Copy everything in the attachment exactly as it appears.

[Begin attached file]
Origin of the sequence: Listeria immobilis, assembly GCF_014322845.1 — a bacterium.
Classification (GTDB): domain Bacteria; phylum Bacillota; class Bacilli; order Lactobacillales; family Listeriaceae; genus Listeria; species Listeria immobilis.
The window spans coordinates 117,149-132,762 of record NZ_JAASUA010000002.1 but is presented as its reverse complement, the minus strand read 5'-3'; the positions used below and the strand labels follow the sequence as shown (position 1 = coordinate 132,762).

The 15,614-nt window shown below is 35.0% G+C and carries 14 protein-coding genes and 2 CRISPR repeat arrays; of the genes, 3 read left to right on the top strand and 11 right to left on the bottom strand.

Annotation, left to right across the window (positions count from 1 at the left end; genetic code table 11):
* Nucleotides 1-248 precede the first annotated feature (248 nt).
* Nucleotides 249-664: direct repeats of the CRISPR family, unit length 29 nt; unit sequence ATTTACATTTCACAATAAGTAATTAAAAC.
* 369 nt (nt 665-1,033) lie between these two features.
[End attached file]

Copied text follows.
Origin of the sequence: Listeria immobilis, assembly GCF_014322845.1 — a bacterium.
Classification (GTDB): domain Bacteria; phylum Bacillota; class Bacilli; order Lactobacillales; family Listeriaceae; genus Listeria; species Listeria immobilis.
The window spans coordinates 117,149-132,762 of record NZ_JAASUA010000002.1 but is presented as its reverse complement, the minus strand read 5'-3'; the positions used below and the strand labels follow the sequence as shown (position 1 = coordinate 132,762).

The 15,614-nt window shown below is 35.0% G+C and carries 14 protein-coding genes and 2 CRISPR repeat arrays; of the genes, 3 read left to right on the top strand and 11 right to left on the bottom strand.

Annotation, left to right across the window (positions count from 1 at the left end; genetic code table 11):
* Nucleotides 1-248 precede the first annotated feature (248 nt).
* Nucleotides 249-664: direct repeats of the CRISPR family, unit length 29 nt; unit sequence ATTTACATTTCACAATAAGTAATTAAAAC.
* 369 nt (nt 665-1,033) lie between these two features.